The internet is a wonderful thing. It allows everyone, no matter how limited their scope on topics, an outlet to voice their beliefs. One can peruse the “Web” and locate a number of entries on any random topic. Just type in a keyword into a search engine and numerous sites will display ruminations on your area of interest. That said, some of these ruminations come courtesy outlets of absurdity and should be discarded, or at the least, taken as the belief of a person with the aforementioned “limited scope.” While perusing the web, after typing “Gene Tenace” into a search engine, I came across a rather absurd little post listed at www.bleacherreport.com. (The full article can be found here):
Written by internet scribe Asher Brooks Chancey, his list showcases a clear absence of baseball history and a general dismissal of what the term “underrated” really means. Mr. Chancey is hereby awarded the Absurdity Award for his article, which I shall cover in detail.
Chancey lists Darrell Evans as the 26th most underrated player in baseball history–which gives the reader the impression that either Mr. Chancey can’t count, or has improperly titled his piece. Evans, I must concede, was a decent selection by Mr. Chancey. Most folks scoff at Evans because of his low batting average but Darrell was a power hitter with an exceptional batting eye. Evans was a gifted performer, aptly listed as underrated by Chancey, but he is one of the few players deserving of the list.
Next comes Dick Allen in the 25th slot. Is Dick Allen underrated? I should say not. Allen was widely regarded as a top offensive threat in his day but the Hall of Fame has slighted him over the years for obvious reasons. Simply put, Dick Allen was a sonuvabitch. He was the textbook definition of a clubhouse cancer who reveled in creating clubhouse factions. One baseball executive once said that he wouldn’t pay the waiver price for Allen given the destructive influence he had on a team. Dick Allen does not fit into the “underrated” category, but the same category as Strawberry, Dwight Gooden and Steve Howe–the squandered stardom category.
Next we have Bobby Bonds, Barry’s father. Bobby was a gifted five-tool talent who was a strikeout-waiting-to-happen. With a good twist of the arm, I’d say that Bonds is underrated. He was a terrific athlete who could hit 30 dingers and steal 50 bases, but to put him in the top 25–or 26– seems a bit of a stretch. Chancey then follows up with a modern player in Brian Giles. I will say that Giles was underappreciated because he spent his best years in obscurity with Pittsburgh but Giles never led the league in any major offensive category. He was a fine, well-rounded player, but Dwight Evans would have been a much wiser selection.
The the absurdity begins. Mr. Chancey chooses the 22nd spot to begin stockpiling his list with Hall of Famers. His first Hall of Famer is Yankees legend Lefty Gomez. Gomez, underrated? I don’t see how. He is widely regarded as the ace of the Yankees staff during their pre war years–in fact, he was one of the few decent pitchers they had from the beginning of the American League up to the war. Hoyt and Pennock rode coattails while Gomez actually had some talent. But one must ask just how underrated a Hall of Famer can be? These men are immortalized at Cooperstown and future generations will be exposed to them as long as there is baseball. I will concede that there are underrated players in the Hall of Fame, but to litter a list titled “The Top 25 Most Underrated Players in Baseball History” with a bunch of Hall of Famers shows a general lack of research. He composes his list and tosses in well-known names while neglecting names of lesser players that history has cast a clod shoulder to. These men, the recipients of the cold shoulder, are the truly “underrated” and not the immortalized men such as Lefty Gomez.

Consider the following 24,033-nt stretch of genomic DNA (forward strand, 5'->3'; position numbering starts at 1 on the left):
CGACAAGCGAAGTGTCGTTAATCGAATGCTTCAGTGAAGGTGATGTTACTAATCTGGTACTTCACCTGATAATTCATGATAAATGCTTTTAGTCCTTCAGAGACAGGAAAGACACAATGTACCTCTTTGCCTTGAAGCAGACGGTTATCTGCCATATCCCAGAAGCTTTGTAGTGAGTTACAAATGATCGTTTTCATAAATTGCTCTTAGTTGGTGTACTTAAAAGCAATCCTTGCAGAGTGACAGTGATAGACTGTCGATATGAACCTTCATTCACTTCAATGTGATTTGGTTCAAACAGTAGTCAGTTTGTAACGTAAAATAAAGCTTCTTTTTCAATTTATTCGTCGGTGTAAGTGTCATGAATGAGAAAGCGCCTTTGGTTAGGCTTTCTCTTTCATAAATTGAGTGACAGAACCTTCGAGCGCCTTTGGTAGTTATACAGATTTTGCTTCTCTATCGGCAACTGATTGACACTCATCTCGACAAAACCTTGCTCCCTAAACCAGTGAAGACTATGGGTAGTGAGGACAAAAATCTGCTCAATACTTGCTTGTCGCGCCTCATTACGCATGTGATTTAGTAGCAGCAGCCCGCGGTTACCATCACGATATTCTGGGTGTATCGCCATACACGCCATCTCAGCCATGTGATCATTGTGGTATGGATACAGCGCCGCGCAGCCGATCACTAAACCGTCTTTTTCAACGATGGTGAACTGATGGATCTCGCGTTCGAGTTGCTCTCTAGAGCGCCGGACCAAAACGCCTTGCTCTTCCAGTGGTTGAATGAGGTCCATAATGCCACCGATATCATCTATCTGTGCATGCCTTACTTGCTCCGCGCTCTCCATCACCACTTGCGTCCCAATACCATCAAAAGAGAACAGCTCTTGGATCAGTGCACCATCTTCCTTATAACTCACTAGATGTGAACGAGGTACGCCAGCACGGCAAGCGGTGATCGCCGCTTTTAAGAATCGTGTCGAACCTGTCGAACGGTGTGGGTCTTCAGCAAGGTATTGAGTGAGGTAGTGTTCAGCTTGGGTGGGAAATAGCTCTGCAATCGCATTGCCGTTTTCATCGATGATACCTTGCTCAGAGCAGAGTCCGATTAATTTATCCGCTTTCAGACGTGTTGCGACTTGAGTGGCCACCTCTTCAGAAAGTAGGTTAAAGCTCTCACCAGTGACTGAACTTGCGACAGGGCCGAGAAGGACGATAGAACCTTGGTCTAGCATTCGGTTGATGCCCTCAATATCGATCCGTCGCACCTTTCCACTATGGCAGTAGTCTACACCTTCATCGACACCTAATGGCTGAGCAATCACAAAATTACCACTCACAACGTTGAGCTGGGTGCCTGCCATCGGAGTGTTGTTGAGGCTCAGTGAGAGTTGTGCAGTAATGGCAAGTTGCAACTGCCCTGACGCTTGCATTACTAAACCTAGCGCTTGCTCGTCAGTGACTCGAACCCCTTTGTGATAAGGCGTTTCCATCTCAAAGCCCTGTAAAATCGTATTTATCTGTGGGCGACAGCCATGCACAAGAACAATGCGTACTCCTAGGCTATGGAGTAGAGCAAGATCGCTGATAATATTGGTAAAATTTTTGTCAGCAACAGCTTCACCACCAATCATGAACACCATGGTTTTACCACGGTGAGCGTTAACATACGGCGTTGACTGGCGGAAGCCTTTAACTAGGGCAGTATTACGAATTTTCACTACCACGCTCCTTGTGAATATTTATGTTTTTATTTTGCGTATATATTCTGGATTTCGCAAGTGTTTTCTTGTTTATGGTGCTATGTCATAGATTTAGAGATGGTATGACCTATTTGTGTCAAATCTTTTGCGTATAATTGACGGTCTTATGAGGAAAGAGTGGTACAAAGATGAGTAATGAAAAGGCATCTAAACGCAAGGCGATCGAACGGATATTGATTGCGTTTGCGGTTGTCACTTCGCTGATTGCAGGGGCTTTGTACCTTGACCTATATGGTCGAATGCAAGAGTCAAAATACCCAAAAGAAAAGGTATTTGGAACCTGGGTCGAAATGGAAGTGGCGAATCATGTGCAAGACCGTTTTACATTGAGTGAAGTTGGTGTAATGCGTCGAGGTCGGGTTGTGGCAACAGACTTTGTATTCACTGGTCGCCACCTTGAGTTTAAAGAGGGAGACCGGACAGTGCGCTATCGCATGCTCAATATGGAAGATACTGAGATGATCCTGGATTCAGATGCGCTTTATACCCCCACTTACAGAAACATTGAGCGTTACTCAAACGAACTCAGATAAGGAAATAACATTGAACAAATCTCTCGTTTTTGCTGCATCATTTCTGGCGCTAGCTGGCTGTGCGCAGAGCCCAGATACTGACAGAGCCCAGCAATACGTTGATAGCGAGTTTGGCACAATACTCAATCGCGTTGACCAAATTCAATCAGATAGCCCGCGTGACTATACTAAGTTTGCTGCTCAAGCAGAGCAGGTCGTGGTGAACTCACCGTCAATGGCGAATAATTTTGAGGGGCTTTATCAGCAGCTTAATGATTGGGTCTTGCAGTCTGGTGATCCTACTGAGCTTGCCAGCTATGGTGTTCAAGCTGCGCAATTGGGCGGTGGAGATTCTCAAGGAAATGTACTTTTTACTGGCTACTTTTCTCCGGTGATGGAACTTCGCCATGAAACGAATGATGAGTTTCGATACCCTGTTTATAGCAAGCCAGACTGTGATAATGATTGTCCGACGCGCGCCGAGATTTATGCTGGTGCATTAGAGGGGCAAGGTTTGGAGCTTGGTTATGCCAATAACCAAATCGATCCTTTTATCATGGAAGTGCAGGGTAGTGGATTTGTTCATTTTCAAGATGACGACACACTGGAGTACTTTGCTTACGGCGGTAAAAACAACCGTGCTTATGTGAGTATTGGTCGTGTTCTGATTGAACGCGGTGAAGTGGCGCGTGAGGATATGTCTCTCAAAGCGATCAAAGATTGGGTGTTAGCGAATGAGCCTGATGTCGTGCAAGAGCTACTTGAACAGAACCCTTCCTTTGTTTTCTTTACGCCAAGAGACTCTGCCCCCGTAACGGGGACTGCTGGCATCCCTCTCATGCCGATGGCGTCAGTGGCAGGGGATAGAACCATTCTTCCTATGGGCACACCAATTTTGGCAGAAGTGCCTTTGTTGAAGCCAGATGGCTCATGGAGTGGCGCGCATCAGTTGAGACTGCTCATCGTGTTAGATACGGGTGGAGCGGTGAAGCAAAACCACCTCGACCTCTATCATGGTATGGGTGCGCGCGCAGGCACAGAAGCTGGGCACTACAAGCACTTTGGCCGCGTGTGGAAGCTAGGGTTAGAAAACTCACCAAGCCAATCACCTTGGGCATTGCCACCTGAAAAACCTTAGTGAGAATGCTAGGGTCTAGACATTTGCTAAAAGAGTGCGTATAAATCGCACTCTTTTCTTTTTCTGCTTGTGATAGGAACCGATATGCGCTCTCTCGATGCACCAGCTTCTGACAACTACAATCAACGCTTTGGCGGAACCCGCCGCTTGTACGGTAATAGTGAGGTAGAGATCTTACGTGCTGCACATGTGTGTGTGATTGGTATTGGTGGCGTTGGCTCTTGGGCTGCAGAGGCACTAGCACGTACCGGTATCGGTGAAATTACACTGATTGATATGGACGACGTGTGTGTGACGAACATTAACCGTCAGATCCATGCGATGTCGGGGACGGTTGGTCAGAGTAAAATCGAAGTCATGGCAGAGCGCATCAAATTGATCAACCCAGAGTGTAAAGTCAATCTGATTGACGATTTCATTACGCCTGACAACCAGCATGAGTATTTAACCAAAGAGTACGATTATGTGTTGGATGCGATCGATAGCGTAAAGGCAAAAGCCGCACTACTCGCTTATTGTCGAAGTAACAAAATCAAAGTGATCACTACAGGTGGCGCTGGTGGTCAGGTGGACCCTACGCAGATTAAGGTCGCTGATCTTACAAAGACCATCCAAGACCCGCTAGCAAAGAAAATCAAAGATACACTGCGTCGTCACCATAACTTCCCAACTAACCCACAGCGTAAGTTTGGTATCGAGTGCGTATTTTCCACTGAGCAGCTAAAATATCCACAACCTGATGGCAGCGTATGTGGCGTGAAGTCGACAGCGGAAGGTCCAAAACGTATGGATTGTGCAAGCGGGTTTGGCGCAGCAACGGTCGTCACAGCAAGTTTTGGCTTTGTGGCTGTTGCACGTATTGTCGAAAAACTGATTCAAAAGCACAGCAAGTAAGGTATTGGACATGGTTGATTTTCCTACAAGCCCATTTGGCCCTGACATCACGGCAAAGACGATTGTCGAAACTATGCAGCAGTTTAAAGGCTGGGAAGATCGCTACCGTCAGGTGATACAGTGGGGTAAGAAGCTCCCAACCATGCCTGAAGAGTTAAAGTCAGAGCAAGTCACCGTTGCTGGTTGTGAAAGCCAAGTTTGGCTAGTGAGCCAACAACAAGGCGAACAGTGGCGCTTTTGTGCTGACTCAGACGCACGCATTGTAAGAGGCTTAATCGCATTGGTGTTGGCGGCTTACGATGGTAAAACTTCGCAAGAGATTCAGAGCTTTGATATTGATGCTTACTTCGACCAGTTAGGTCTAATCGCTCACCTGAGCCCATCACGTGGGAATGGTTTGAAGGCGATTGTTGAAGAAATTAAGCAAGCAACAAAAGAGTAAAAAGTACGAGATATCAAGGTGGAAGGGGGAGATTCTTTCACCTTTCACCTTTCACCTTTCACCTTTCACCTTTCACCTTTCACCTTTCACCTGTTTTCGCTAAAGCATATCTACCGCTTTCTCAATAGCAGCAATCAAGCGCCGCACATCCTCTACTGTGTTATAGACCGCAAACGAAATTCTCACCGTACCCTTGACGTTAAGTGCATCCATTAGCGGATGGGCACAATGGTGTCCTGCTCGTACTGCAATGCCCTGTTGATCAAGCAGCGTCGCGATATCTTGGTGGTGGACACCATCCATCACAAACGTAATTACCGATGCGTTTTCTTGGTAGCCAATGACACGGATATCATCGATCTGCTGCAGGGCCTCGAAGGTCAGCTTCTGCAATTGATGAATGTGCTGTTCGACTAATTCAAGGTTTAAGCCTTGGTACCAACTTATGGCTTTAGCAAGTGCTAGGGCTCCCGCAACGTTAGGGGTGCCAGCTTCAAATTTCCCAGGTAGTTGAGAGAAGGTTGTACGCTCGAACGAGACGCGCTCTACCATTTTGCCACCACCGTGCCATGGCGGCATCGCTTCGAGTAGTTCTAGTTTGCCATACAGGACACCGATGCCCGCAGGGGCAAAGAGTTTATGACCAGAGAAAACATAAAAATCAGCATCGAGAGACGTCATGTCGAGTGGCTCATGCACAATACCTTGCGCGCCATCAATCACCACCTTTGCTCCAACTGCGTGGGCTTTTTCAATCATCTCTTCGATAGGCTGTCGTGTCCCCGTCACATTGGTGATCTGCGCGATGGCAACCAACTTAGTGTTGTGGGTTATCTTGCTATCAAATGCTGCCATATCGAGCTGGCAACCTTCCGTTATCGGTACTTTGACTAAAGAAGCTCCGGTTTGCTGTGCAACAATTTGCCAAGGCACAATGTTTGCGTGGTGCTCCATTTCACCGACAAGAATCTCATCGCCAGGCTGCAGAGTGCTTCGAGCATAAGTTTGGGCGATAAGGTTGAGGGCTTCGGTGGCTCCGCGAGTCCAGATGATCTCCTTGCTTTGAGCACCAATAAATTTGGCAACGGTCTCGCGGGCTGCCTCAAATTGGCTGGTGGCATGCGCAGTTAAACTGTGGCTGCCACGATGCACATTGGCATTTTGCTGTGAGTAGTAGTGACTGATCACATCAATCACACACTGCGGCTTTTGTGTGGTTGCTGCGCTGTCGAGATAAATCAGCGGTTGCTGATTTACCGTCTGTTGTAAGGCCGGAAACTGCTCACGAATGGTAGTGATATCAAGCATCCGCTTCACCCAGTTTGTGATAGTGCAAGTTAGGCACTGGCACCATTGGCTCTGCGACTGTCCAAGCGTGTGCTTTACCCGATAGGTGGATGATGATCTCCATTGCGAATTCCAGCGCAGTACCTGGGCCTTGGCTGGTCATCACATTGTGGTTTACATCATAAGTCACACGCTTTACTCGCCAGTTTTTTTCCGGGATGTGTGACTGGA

Chancey continues with Hall of Famers by naming Addie Joss as the 21st most underrated. Addie Joss was a terrific pitcher in his day but he is remembered more for what could have been rather than what he actually accomplished. Why select Joss and not Ray Chapman, Ross Youngs or Austin McHenry (a million dollars says Mr. Chancey has never heard of McHenry), who all were tragic figures in the game’s early days? Joss is the only one immortalized in the Hall of Fame. Looking up the other men would actually require research and it seems Mr. Chancey is adverse to that. He only wants to highlight those players already known. When the spotlight rests on someone, just how obscure, or underrated, can he actually be?
I applaud Mr. Chancey for listing Ted Simmons, but he lists Simba in the 20th spot when he’d fit more easily in the Top Three. At the 19th spot we get the underrated Ken Singleton, but like Brian Giles, his name doesn’t deserve to rest on a Top 25 list. Ken led the league in on-base percentage once–the extent of his league-leading hardware, unless you include more obscure stats (intentional walks) or negative stats (grounding into double plays). In the 18th position comes on-base machine Gene Tenace. How Mr. Chancey chose to list Tenace above Simmons is beyond me. Gene Tenace is indeed underrated but he would fit more easily into a Top 100 list than a Top 25 list–and he’d be at the back-end of a Top 100 list at that.
Chancey selects Dave Stieb in the 17th position. This seems fair since Stieb was a better pitcher than Jack Morris, who for whatever reason (wink! the wins) has received more support than the Toronto guy. Chancey gets one right with Stieb. A case could be made that starting pitchers from the 1980s are generally all underrated. The Hall of Fame is noticeably weak at this position from that decade. Most of the 1980s pitchers in the Hall were greybeards in the 1980s: Sutton, Niekro And Ryan. Then it’s back to absurdity for the 16th position as Chancey lists Carlos Zambrano. I’ll let you all issue a collective sigh. Apparently Mr. Chancey has no concept of time. His list is riddled with players who played during the past four to five decades (apparently his lifetime) as he seems unable to locate anyone who played before the 1960s… unless he was a Hall of Famer. Bob Johnson is the lone exception, but he probably got Indian Bob’s name from some Bill James book.